Her mother loves her dearly, but was not able to provide her with a great life a child should have lived. Sadly, there was not enough weighing on their relationship her mother welcomed a new husband and more children. Emily seemed to be pushed farther from the entire family. As time goes on Emily grows up, her mother criticizes and blames herself for the distance between the relationships. It is causing tension in their already rocky relationship.
Her unwillingness to adapt to change becomes a major conflict. "Bite back your tongue"(89) her mother's harshness on her while growing up may have caused her lack of self-confidence foiled but assurance. Not only that caused her to resent her mother but the way she introduced her to perfect strangers, "This is my daughter Waver-ly Jong"(101) just to tell people or make reference to the TIME article on Waverly cause her to become upset.
Then when she started having all the yelling from her mom when she did not do something right she was not feeling the fun. Everything was not all happy when it came down to her being perfect liked her mom wanted her to be. Well one day Jing- mei did not want to go practice the piano and her mom did not like the word no! So Jing- mei got really upset and her mom tells her “ too late to change this” (Tan 231). Jing- mei decided that she was not going to do what her mother wanted her to do.
She intuitively knew that her mother did not posses some of the qualities she desired and this frustrated her. While at the end of the story, Beccah learns to feel love for her mother (given her tragic circumstances), it is clear that she was angered, frustrated, and embarrassed at times- and at some level wished she could have had a different parent.
Her Auntie Doll was her only possible female role model in her life, but Hagar did not have much appreciation or respect for her. It seemed as though she was moving in on her mother's territory. Without a mother figure in her developing years, Hagar had to learn things for herself when it was not appropriate to talk about something with her father; this caused her to make more mistakes along the way. She holds a strong resentment towards other women, especially her mother. Hagar believes her mother was weak for dying during childbirth, in reality it was a situation entirely out of anyone's control.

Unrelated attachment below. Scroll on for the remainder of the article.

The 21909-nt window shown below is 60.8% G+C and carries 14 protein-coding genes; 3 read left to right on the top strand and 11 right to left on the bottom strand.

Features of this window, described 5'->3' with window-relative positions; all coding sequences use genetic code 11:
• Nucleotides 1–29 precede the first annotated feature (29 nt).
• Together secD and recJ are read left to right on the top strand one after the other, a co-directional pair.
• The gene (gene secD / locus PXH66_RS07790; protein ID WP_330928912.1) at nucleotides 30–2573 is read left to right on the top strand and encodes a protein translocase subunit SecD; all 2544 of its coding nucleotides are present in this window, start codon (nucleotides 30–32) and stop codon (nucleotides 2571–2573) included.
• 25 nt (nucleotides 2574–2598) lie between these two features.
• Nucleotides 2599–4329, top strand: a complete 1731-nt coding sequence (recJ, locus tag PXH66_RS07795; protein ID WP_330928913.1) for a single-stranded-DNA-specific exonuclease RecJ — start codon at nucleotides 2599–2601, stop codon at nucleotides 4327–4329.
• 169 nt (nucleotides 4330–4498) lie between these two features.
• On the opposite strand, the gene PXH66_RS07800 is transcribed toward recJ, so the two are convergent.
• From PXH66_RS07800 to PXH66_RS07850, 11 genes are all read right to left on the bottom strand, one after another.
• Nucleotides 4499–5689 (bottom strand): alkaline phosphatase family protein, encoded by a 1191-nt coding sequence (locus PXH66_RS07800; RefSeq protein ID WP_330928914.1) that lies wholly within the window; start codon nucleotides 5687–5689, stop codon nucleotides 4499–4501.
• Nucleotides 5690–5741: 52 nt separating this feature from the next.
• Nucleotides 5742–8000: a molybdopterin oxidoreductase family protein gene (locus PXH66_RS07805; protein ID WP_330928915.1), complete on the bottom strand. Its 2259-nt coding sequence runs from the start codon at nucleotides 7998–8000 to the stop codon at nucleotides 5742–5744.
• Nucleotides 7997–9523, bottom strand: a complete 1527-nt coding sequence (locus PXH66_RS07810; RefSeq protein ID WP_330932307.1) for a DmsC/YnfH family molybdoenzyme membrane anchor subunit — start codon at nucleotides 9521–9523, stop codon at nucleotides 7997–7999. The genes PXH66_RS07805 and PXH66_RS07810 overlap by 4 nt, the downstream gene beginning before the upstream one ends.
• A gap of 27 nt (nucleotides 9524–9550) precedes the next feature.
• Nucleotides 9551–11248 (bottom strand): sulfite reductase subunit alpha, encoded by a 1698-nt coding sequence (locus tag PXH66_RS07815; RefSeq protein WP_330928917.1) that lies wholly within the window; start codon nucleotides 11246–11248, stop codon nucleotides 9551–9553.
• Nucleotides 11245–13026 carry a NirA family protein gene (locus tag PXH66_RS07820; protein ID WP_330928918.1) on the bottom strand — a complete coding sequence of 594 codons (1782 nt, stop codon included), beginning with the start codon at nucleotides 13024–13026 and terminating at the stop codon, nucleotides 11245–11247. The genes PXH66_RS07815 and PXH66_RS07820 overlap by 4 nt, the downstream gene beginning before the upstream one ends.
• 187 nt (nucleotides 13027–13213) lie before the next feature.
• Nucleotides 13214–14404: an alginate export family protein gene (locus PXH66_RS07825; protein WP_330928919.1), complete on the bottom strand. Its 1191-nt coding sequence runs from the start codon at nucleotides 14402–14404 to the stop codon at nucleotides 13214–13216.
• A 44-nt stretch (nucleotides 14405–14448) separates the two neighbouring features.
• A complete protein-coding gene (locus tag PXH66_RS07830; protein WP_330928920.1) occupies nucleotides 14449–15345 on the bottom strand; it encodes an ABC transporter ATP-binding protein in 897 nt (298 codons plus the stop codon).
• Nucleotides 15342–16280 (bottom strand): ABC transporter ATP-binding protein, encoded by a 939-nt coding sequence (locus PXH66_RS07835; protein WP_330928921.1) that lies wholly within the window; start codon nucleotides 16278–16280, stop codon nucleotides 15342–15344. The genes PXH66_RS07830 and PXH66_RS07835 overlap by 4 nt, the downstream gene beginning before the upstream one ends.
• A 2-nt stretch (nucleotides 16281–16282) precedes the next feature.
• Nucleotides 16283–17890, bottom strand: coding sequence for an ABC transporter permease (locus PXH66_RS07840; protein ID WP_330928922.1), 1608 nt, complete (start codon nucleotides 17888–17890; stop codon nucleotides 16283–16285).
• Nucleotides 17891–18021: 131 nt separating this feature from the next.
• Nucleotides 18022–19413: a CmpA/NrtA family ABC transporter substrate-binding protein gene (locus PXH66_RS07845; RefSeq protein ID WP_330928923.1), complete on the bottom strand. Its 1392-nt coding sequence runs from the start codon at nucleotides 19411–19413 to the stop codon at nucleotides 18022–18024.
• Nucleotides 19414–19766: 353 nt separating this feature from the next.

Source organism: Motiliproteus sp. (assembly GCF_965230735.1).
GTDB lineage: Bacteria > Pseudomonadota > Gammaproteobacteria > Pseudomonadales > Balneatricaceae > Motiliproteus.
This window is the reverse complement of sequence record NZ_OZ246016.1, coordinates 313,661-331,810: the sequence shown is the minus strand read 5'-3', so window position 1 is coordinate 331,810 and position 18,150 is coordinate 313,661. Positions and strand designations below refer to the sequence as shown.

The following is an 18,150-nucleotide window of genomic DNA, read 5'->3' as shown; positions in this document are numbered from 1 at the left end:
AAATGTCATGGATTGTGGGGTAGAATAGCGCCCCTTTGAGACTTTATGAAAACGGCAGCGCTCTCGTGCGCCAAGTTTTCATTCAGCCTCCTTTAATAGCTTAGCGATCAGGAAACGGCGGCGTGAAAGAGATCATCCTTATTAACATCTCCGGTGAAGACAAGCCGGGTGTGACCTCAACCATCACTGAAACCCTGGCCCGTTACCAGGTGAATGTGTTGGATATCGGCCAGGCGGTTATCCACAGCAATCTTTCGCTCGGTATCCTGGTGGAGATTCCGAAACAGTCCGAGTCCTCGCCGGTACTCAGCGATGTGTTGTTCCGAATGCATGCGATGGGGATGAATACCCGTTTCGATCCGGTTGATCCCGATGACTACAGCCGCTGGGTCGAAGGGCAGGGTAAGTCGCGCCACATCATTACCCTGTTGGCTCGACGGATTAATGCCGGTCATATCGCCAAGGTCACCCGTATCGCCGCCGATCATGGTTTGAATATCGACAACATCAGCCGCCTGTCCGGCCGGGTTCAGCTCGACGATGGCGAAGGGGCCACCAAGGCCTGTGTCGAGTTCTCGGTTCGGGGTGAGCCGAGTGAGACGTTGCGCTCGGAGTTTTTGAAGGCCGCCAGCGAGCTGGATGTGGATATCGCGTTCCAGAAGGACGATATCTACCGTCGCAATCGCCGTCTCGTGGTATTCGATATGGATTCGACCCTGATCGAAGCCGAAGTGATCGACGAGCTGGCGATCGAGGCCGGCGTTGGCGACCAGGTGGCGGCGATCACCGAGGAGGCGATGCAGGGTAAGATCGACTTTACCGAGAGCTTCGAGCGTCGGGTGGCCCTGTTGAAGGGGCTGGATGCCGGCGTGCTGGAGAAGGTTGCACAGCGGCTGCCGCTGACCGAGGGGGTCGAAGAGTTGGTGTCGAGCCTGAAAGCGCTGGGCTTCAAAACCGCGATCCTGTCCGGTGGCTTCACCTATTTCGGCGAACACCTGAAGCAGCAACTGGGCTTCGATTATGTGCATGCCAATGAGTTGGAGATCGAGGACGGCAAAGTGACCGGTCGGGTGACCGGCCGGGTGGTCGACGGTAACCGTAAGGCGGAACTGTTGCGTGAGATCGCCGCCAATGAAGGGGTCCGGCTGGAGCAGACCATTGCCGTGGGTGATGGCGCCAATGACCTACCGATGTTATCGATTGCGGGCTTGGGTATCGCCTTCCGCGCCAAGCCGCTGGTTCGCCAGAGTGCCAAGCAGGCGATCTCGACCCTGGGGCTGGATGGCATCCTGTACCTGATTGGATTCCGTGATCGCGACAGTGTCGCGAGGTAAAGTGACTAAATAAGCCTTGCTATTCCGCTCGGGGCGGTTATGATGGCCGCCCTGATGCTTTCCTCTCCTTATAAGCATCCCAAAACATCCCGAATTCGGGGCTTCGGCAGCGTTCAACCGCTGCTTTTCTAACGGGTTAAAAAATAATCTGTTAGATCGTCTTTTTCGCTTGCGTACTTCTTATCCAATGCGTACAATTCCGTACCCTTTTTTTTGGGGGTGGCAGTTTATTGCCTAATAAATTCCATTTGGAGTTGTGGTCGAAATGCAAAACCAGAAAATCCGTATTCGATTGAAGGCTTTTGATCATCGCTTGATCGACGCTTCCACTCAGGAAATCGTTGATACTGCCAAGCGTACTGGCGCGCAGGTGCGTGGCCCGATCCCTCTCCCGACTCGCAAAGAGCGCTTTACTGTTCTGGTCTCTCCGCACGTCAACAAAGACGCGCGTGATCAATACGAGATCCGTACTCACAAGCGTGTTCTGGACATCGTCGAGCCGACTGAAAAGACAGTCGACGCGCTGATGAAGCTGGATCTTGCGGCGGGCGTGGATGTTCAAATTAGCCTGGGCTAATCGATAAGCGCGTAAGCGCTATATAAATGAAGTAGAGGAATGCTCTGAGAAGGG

Sometimes children complain about their mothers, each wishing they could have different type of mom. The lives and situations of each mother were different, but in my opinion, both mothers were a bad model for parenting. "I Stand Here Ironing" by Tillie Olsen shows us a mother who is struggling through her own life and does not pay any attention to her daughter. The mother in this story happens to be the narrator, and we get the indication that she isn't a very good mother. To start, she was very young when she first had Emily.
In the beginning, while she is ironing, the mother of a nineteen-year-old girl reflects on her daughter’s childhood. She is caught between feeling responsible for Emily’s unhappy childhood and realizes that she was powerless in making her life better due to the lack of alternatives. As she is ironing, the mother remembers back to when her eldest daughter was an infant. She was a young, inexperienced mother who followed “like the books said” (204) and considered Emily to be “the first and only one of [her] five [children] that was beautiful at birth” (203). During the worst years of the Depression, her husband deserts the family leaving them to fend for themselves.
Gertrudis leaves in the beginning which shows that she is bound to her family but doesn't want to be there she wants to do her own thing and lead her own life. I don't believe that Gertrudis pulls apart from any of her family. Rosaura is the weakest of them all, she is very jealous of her sister Tita and that is why she marries Pedro. Rosaura is also the most unhappy she isn't content with what she has so she feels the need to take away other people's happiness because of her ragging jealousy. Rosuara's dies with an illness and unhappiness and this shows her bitterness towards life.
Poor Emily received little attention when attention was needed, allowing us to condemn the mother for her actions. At the same time we understand her because in the past 19 years there were certain situations that they endured where she had no control, leaving her helpless. What we see in the mother from the beginning is guilt, guilt about neglecting Emily. After a concerned phone call about her daughter, anger caused by guilt buried within herself emerges “who needs help…you think because i am her mother I have a key...there is all that life that has happened outside of me, beyond me.” The mother is defensive and outraged about this phone call at first but shortly after we see the guilt. We find ourselves asking why does she act this way and how is guilt associated with the way she acted?
[She] hated the test, the raised hopes and failed expectations” (Tan 223). Because the narrator knows she isn’t good at these things she is doing, rage started to grow inside of her. Parents tend to push their children into changing for the better. Children aren’t appreciative of that and some rebel to show his or her parent that they don’t want to change. Jing-mei expresses her dismay and reveals, “I won’t let her change me, I promise myself, I won’t be what I’m not” (Tan 223).